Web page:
Crouzon syndrome is a genetic problem. The bones in the skull and face join in the wrong way.
Infants have sutures between the bones in the face and skull. They allow the skull to expand as the child grows. They fuse together during adulthood when growth stops.
In Crouzon syndrome, the bones in the skull and face fuse too early. The skull is then forced to grow in the direction of the remaining open sutures. This causes an abnormally shaped head, face, and teeth.
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Crouzon syndrome is caused by a faulty gene. It is not clear what causes this gene to change.
Things that may raise the risk of this problem are:
- Having parents with the disorder
- Parents who do not have the disorder, but who carry the gene that causes it.
- Fathers at an older age at the time of conception
Problems may be:
- Flattened top and back of head
- Flattened forehead and temples
- Mid-face that is small and further back in the face than normal
- Beak-like nose
- Problems breathing through the nose
- Large, protruding lower jaw
- Misalignment of teeth
- High-arched, narrow palate, or cleft palate
- Hearing problems
- Vision problems
- A feeling of spinning
The doctor will ask about your child's symptoms and health history. A physical exam will be done. This is usually enough to make the diagnosis.
Images may be taken of the skull, spine, or hands. This can be done with:
Genetic testing can confirm the diagnosis.
There is no cure. The goal is to manage symptoms. Choices are:
- Orthodontic treatment to align the teeth
- Treating eye and ear problems
- Supportive care, such as special education services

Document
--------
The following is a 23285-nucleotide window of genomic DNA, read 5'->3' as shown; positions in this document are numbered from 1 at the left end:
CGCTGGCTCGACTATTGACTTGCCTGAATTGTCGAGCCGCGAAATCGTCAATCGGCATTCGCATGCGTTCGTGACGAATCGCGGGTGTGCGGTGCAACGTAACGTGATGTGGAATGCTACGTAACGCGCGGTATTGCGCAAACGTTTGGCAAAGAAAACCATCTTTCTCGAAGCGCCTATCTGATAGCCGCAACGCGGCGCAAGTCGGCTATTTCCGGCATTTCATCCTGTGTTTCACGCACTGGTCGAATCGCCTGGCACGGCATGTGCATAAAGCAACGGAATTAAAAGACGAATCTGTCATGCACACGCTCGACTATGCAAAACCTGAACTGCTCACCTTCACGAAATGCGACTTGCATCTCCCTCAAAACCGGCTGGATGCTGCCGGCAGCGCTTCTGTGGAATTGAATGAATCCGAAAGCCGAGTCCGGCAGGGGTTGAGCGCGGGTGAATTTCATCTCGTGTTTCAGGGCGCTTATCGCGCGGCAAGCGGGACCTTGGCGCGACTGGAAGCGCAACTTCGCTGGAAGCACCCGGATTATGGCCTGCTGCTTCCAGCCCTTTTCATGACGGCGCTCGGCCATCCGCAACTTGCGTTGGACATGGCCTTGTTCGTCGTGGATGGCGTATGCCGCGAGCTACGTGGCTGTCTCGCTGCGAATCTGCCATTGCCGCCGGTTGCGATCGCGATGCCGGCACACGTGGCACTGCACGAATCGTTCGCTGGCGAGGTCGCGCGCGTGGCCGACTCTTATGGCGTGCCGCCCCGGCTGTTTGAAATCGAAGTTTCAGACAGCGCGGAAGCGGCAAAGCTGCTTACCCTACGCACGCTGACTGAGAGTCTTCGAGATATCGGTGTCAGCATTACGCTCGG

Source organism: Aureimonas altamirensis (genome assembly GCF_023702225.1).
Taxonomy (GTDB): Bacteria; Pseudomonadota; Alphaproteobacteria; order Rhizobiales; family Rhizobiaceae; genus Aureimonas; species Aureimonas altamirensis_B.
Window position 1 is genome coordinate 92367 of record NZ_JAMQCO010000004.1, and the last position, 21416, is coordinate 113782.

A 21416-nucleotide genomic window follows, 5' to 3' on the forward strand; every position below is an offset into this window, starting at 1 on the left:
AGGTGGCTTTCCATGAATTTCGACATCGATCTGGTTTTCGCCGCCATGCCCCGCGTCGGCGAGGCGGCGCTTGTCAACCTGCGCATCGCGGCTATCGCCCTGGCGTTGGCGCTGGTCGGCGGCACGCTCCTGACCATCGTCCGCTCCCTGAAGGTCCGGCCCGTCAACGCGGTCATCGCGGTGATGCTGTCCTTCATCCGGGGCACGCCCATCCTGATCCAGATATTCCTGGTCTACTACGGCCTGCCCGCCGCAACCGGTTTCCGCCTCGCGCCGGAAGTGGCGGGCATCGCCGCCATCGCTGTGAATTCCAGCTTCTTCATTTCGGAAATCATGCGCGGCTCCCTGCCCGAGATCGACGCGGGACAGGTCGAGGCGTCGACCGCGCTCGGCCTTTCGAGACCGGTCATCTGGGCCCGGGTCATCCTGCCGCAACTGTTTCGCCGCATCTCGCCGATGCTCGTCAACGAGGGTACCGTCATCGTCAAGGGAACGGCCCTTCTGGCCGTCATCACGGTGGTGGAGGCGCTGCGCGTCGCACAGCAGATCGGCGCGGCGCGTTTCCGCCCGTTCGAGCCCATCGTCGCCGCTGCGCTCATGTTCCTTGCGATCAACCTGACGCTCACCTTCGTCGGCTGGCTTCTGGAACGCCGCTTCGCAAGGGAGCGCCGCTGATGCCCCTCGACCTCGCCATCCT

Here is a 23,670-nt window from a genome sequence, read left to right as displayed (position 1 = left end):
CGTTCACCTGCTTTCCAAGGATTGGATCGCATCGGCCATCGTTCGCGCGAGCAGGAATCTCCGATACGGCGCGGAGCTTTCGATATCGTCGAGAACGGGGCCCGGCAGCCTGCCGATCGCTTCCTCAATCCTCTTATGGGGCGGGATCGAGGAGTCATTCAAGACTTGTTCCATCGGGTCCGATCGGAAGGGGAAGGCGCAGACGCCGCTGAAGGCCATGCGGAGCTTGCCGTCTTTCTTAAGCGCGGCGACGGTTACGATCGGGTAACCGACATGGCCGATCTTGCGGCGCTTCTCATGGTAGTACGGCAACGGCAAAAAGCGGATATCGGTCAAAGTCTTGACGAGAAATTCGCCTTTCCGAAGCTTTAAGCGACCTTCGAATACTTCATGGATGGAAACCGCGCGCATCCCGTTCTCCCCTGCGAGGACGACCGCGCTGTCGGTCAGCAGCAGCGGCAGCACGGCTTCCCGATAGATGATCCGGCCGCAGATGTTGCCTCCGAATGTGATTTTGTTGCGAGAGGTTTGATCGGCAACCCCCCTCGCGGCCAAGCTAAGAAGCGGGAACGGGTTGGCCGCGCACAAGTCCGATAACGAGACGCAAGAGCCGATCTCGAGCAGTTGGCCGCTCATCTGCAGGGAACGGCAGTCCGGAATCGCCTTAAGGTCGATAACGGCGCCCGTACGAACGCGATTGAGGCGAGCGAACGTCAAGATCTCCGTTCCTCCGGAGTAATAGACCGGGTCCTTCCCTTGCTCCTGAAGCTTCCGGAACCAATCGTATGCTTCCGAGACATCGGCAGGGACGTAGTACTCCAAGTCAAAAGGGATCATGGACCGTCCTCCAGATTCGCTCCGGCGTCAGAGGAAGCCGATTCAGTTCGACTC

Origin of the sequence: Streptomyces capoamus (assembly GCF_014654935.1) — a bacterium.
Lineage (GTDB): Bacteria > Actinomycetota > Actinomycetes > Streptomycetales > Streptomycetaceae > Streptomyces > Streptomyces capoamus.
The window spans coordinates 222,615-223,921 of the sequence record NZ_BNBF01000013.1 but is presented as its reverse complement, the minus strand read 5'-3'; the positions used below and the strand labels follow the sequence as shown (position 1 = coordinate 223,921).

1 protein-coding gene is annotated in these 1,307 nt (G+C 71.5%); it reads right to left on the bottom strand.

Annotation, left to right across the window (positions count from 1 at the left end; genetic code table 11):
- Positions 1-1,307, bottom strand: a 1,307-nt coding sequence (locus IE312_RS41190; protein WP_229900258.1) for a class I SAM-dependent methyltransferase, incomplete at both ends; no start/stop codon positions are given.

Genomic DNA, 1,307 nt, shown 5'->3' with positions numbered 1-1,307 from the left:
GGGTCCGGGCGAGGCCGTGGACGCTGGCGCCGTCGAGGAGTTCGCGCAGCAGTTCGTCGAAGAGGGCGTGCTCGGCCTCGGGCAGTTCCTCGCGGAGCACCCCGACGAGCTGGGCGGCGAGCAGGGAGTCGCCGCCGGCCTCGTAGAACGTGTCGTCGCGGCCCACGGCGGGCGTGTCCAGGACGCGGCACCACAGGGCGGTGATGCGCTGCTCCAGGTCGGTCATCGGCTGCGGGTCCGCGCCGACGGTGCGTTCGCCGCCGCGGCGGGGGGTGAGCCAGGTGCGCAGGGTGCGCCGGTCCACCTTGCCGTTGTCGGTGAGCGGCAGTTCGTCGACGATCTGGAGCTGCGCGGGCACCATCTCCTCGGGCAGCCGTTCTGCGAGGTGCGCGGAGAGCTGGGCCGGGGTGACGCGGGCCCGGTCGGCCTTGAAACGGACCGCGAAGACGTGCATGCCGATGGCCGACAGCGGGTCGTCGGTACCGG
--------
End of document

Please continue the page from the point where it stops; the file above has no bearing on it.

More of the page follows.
- Surgery may be done to:
- Remove and replace parts of the skull soon after birth to prevent damage to the brain and help maintain skull shape
- Treat bulge of one or both eyeballs by adjusting the bones around the eye sockets
- Treat a protruding lower jaw to make it look more normal
- Fix a cleft palate
There are no known guidelines to prevent this health problem.
American Cleft Palate—Craniofacial Association
Genetic and Rare Diseases Information Center—NIH
Sick Kids—The Hospital for Sick Children
Craniosynostosis. EBSCO DynaMed website. Available at: https://www.dynamed.com/condition/craniosynostosis. Accessed November 3, 2020.
Crouzon syndrome. NIH Office of Rare Disease website. Available at: https://rarediseases.info.nih.gov/gard/6206/crouzon-syndrome/resources/1. Accessed November 3, 2020.
Persing JA. MOC-PS(SM) CME article: management considerations in the treatment of craniosynostosis. Plast Reconstr Surg. 2008 Apr;121(4 Suppl):1-11.
Last reviewed September 2020 by EBSCO Medical Review Board Kari Kassir, MD Last Updated: 11/3/2020